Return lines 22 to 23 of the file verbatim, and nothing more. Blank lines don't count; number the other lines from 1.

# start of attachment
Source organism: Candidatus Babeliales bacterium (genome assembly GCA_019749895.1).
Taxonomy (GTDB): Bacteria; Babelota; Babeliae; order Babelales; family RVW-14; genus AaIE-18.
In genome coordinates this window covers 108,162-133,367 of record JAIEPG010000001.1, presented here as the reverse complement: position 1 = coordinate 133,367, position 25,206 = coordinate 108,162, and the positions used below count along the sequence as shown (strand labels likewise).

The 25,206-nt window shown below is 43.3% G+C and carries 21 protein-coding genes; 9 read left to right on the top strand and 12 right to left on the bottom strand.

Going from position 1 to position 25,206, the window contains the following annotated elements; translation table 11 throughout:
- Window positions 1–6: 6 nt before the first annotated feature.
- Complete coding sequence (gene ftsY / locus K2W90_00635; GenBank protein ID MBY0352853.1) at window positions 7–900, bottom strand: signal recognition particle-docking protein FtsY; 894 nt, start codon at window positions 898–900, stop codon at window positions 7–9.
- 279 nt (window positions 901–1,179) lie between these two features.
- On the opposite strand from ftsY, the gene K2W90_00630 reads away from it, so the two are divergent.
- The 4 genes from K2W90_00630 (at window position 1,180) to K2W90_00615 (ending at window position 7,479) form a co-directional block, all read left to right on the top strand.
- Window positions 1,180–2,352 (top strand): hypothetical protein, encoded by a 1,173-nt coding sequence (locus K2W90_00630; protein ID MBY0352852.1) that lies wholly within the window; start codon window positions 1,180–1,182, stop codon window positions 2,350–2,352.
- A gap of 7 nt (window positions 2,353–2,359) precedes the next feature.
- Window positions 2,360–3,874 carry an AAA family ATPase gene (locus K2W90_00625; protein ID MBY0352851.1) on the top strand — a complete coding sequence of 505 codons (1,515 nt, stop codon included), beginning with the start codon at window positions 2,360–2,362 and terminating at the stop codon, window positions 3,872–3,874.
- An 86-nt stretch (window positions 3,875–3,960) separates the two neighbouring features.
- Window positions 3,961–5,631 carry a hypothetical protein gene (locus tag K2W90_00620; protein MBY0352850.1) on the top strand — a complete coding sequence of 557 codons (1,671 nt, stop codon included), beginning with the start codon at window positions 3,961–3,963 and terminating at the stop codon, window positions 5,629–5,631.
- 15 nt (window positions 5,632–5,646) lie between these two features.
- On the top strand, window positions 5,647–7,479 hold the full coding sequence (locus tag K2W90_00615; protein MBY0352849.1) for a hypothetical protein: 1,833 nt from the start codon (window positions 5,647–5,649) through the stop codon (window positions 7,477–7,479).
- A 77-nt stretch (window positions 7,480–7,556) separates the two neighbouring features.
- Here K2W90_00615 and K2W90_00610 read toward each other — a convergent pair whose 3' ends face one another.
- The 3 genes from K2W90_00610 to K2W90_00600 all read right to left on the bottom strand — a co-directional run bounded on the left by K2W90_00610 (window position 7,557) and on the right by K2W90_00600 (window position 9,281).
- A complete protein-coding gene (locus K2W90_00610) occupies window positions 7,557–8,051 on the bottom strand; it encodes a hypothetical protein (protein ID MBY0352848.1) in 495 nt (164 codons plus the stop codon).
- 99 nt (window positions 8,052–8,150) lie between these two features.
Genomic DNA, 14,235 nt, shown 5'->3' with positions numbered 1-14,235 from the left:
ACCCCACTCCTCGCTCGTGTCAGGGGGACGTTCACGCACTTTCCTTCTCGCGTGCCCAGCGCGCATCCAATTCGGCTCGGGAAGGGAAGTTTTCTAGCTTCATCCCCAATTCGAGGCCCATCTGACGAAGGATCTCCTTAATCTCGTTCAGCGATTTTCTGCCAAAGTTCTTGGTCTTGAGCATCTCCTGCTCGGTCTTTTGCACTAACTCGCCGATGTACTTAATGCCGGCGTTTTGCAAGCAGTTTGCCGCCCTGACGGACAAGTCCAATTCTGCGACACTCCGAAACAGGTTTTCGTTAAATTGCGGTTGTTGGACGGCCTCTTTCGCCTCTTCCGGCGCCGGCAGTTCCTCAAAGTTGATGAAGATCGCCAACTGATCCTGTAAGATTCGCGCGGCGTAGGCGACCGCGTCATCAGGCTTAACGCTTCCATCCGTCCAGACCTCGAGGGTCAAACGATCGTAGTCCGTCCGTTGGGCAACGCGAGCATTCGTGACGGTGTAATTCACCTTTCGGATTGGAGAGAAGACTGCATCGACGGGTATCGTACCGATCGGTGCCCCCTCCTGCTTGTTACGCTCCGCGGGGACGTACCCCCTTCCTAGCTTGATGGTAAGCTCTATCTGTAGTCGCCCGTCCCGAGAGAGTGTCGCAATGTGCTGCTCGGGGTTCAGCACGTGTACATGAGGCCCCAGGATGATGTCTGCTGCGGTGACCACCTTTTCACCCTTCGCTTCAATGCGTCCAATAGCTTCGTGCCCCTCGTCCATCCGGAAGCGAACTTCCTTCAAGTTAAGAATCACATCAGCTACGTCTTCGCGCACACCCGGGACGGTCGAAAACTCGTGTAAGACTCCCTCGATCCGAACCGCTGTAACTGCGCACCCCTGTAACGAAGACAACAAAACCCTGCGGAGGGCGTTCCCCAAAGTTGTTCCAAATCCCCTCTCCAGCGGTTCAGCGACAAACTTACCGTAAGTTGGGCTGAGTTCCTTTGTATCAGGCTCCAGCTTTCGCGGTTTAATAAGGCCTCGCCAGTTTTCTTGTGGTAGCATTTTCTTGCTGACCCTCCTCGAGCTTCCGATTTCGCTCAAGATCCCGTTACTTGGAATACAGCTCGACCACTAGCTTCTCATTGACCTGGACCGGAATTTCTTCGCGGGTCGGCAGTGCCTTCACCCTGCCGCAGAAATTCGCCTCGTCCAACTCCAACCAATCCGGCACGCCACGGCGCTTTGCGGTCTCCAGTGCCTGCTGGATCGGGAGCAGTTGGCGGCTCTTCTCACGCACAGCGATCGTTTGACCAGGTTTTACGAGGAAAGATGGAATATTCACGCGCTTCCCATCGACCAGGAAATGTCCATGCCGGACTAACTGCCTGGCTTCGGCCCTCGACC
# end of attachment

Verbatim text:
- 99 nt (window positions 8,052–8,150) lie between these two features.
Genomic DNA, 14,235 nt, shown 5'->3' with positions numbered 1-14,235 from the left: